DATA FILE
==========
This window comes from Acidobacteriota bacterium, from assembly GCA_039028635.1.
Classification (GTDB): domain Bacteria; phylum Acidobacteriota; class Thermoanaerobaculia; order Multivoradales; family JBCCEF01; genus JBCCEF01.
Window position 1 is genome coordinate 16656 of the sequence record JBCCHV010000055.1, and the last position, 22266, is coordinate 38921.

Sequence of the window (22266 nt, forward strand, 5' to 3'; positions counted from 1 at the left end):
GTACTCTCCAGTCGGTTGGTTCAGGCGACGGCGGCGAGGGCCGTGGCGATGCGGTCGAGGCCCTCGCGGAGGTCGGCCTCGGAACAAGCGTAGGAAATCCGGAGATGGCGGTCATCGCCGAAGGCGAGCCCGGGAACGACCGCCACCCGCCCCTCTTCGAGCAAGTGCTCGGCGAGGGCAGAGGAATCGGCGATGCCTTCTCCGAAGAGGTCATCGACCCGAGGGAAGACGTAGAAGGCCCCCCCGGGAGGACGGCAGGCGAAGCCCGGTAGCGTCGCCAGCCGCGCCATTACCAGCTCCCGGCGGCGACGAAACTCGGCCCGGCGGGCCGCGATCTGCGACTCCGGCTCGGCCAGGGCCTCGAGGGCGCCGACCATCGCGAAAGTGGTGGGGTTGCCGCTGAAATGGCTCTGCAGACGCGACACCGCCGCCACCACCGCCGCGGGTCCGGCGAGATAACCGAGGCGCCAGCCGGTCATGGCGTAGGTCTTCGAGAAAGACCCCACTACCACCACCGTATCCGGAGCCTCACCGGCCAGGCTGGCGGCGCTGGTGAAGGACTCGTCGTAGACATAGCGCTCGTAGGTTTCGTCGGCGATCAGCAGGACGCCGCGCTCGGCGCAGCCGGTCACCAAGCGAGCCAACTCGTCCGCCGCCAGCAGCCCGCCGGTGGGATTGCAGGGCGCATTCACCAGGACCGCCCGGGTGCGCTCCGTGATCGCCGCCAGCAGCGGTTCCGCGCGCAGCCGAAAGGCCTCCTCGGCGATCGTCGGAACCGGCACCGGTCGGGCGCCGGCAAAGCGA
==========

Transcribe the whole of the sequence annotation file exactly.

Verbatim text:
This window comes from Acidobacteriota bacterium, from assembly GCA_039028635.1.
Classification (GTDB): domain Bacteria; phylum Acidobacteriota; class Thermoanaerobaculia; order Multivoradales; family JBCCEF01; genus JBCCEF01.
Window position 1 is genome coordinate 16656 of the sequence record JBCCHV010000055.1, and the last position, 22266, is coordinate 38921.

Sequence of the window (22266 nt, forward strand, 5' to 3'; positions counted from 1 at the left end):
GTACTCTCCAGTCGGTTGGTTCAGGCGACGGCGGCGAGGGCCGTGGCGATGCGGTCGAGGCCCTCGCGGAGGTCGGCCTCGGAACAAGCGTAGGAAATCCGGAGATGGCGGTCATCGCCGAAGGCGAGCCCGGGAACGACCGCCACCCGCCCCTCTTCGAGCAAGTGCTCGGCGAGGGCAGAGGAATCGGCGATGCCTTCTCCGAAGAGGTCATCGACCCGAGGGAAGACGTAGAAGGCCCCCCCGGGAGGACGGCAGGCGAAGCCCGGTAGCGTCGCCAGCCGCGCCATTACCAGCTCCCGGCGGCGACGAAACTCGGCCCGGCGGGCCGCGATCTGCGACTCCGGCTCGGCCAGGGCCTCGAGGGCGCCGACCATCGCGAAAGTGGTGGGGTTGCCGCTGAAATGGCTCTGCAGACGCGACACCGCCGCCACCACCGCCGCGGGTCCGGCGAGATAACCGAGGCGCCAGCCGGTCATGGCGTAGGTCTTCGAGAAAGACCCCACTACCACCACCGTATCCGGAGCCTCACCGGCCAGGCTGGCGGCGCTGGTGAAGGACTCGTCGTAGACATAGCGCTCGTAGGTTTCGTCGGCGATCAGCAGGACGCCGCGCTCGGCGCAGCCGGTCACCAAGCGAGCCAACTCGTCCGCCGCCAGCAGCCCGCCGGTGGGATTGCAGGGCGCATTCACCAGGACCGCCCGGGTGCGCTCCGTGATCGCCGCCAGCAGCGGTTCCGCGCGCAGCCGAAAGGCCTCCTCGGCGATCGTCGGAACCGGCACCGGTCGGGCGCCGGCAAAGCGA